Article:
The server has been designed to return the prediction output on the fly, providing a link to a web page that is refreshed approximately each 20 seconds or by e-mail. The outputs of SNPs&GO and SNPs&GO3d are similar. The html output page provides the links to the sequence or structure given in input, to the results of the BLAST search visualized with MView [38], to the file with all the GO terms associated to the mutated protein and the output in text format. In the second part of the output, the protein sequence is visualized and a table including all the mutations and their relative predictions is reported. In details, the table is composed of 5 columns, including the mutated residue, the prediction (either Disease or Neutral), the reliability index (RI), the probability associated to the disease-related class and the information about the prediction method. If the probability corresponding to disease-related is larger than 0.5 the variation is predicted as disease-related. In addition, a click on the variations in the output table, allows to highlight the mutated residue in the protein sequence visualized above. When available, the server also reports the output of the PANTHER algorithm [26] which is included in the input features of SNPs&GO (see WS-SNPs&GO, Description section). When the protein function is not available, the "All methods" option runs PhD-SNP [19] and S3D-PROF (the 3D structure version of PHD-SNP). Both programs are based on sequence or structure profiles and the mutation environment. For SNPs&GO3d the server returns outputs similar to those of SNPs&GO. The output includes also the Relative Solvent Accessible area (RSA) of the mutated residue calculated using the DSSP program [36]. In the case of structural prediction the server exploits Jmol applet (http://sourceforge.net/projects/jsmol/ webcite) to visualize the protein structure and a click on the variation shows the mutated residue (in red) and its structural environment (in green). When the "All methods" option is activated the SNPs&GO3d algorithm also returns the standard sequence-based SNPs&GO prediction.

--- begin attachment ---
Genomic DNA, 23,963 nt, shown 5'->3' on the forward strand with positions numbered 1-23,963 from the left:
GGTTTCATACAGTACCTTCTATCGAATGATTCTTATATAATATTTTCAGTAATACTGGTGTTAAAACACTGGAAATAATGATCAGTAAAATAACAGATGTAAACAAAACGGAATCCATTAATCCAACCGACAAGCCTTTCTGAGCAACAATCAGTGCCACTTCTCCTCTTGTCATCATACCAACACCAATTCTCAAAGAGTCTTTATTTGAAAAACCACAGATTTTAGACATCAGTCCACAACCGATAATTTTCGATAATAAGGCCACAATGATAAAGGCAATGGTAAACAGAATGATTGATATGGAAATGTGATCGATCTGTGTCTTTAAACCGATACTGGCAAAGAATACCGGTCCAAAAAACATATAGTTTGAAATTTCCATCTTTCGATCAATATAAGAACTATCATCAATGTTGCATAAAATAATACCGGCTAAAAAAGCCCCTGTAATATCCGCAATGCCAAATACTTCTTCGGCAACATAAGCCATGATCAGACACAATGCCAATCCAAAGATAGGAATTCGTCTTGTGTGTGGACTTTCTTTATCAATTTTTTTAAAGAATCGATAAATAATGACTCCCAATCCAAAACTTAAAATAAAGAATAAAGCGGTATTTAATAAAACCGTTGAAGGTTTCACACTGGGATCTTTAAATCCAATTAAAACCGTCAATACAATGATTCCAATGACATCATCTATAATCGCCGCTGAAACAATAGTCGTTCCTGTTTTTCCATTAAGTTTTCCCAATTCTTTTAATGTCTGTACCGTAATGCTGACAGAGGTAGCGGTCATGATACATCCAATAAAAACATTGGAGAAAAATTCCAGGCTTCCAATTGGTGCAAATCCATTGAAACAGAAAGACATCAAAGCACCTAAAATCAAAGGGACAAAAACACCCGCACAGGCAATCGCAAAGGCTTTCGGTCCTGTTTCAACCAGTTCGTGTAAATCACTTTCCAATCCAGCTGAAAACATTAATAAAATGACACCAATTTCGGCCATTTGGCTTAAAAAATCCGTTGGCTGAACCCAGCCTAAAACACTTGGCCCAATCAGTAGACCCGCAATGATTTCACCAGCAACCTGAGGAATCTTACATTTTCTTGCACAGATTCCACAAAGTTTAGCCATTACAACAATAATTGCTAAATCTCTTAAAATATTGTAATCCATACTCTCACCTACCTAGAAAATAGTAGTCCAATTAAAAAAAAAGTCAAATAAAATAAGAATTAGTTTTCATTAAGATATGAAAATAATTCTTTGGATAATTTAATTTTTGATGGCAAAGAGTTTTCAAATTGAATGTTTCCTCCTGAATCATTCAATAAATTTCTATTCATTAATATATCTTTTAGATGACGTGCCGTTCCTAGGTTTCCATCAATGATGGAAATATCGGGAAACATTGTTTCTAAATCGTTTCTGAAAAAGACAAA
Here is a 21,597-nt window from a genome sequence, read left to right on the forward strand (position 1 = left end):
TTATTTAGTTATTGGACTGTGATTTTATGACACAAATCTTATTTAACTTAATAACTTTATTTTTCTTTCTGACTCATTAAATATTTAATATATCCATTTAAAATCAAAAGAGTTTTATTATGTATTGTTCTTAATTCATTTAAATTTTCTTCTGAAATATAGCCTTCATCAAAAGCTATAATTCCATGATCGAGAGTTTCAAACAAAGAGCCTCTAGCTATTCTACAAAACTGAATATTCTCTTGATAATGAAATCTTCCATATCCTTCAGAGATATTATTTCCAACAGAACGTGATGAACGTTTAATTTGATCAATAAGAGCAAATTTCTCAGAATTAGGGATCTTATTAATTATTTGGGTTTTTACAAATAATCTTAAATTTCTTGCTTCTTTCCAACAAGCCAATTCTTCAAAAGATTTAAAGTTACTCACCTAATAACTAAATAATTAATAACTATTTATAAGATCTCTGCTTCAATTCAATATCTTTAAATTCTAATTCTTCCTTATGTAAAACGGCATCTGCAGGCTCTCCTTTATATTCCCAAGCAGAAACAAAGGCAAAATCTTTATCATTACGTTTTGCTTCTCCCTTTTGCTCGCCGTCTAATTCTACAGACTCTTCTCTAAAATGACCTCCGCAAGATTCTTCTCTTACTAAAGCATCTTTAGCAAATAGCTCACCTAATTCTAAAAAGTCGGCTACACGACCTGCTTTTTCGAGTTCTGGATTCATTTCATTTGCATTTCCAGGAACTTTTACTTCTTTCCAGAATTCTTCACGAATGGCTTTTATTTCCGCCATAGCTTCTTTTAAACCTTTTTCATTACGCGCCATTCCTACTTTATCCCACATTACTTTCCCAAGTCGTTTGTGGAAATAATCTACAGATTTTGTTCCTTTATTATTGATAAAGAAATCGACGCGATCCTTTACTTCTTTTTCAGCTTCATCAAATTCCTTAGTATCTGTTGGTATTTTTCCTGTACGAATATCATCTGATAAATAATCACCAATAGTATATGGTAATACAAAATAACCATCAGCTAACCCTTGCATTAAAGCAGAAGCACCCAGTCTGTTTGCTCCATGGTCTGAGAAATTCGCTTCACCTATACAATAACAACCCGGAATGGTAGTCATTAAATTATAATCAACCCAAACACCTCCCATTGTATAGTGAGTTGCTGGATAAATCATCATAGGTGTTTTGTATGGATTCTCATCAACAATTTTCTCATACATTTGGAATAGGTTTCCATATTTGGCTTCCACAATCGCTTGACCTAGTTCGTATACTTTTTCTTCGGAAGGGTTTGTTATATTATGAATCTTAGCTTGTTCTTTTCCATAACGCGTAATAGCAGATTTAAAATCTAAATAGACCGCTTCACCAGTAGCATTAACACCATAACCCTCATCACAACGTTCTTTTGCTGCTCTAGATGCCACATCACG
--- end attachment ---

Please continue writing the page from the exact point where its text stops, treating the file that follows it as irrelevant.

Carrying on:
Results